Dictionary of the Vulgar Tongue – Day Seventy-Two

The Dictionary of the Vulgar Tongue was first published at the end of the eighteenth century, and given that the Coronavirus crisis is giving too much time to read books, I thought I’d pick a daily word from it until I got bored…..

With the moving of server last week I got a bit behind on these, but I’ve caught up now and today is day 72 of this. This has lasted for considerably longer than I had anticipated.

Cherry-Coloured Cat

I had heard of this phrase in relation to PT Barnum, when he agreed to buy a cherry coloured cat for his circus and realised he had been fooled when he was presented with a black cat and the seller told him “you can get black cherries as well as red”. But, this dictionary pre-dates Barnum, and their definition is nearly identical, which is “a black cat, there being black cherries as well as red”.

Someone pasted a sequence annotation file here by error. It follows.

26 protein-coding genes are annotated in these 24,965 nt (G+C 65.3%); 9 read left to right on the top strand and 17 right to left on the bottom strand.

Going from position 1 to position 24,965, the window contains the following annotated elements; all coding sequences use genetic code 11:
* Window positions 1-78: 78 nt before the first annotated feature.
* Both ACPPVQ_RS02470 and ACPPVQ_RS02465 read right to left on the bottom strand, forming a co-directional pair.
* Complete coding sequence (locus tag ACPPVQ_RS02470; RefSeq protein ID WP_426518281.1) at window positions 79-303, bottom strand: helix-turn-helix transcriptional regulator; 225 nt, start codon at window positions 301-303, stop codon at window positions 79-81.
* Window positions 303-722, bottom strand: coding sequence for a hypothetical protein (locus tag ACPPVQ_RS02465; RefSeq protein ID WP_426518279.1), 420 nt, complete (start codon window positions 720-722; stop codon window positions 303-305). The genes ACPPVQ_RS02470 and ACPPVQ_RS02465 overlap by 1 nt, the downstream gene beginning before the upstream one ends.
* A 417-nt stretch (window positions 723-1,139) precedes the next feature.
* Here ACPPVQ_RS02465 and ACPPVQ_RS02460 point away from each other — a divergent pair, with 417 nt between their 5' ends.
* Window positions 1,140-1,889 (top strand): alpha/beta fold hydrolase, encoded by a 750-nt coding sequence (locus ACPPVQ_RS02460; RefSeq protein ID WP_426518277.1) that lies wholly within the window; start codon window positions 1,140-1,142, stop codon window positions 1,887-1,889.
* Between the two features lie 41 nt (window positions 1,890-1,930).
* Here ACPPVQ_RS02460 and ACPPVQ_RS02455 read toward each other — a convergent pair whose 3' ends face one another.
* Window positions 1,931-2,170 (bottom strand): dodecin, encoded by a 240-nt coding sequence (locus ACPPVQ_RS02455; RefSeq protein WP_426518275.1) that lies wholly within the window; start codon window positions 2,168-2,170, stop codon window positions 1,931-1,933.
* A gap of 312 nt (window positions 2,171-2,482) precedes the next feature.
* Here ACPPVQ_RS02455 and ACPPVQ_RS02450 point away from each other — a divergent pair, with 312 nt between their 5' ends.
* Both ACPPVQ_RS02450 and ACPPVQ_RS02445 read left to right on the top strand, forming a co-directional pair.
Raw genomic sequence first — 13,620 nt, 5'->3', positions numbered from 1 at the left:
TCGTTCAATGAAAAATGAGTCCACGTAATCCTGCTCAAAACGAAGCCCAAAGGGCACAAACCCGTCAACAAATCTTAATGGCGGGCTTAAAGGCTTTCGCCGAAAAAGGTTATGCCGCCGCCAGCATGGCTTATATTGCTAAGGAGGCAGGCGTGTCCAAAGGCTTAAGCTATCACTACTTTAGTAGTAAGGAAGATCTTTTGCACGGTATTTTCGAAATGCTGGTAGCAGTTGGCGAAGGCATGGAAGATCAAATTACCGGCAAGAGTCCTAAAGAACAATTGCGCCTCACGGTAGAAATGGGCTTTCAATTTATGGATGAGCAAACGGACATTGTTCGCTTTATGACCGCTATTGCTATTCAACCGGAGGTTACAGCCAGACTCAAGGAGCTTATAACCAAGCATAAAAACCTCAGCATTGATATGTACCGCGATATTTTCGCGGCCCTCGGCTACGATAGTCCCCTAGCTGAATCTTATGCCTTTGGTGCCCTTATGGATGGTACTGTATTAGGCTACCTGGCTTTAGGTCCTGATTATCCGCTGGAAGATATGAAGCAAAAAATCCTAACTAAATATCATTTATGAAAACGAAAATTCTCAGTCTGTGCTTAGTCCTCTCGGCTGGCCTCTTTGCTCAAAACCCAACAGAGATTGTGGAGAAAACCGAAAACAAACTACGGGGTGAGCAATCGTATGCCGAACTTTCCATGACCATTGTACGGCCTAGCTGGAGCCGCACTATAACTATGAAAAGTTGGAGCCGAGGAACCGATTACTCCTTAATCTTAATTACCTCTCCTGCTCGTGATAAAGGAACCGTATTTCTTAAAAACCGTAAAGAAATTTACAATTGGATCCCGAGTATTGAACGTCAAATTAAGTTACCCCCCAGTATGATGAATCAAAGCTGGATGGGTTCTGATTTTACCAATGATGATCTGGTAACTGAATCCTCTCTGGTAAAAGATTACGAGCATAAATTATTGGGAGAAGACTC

The phrase has also been used to describe a confidence trick or scam and there was a report in a newspaper in the 1830s fondly telling the story of how a man in Scarborough enjoyed fooling the gentry who came to the town with the same trick. This then became a common jape in the late nineteenth century, but it’s perhaps through Barnum that this lives on.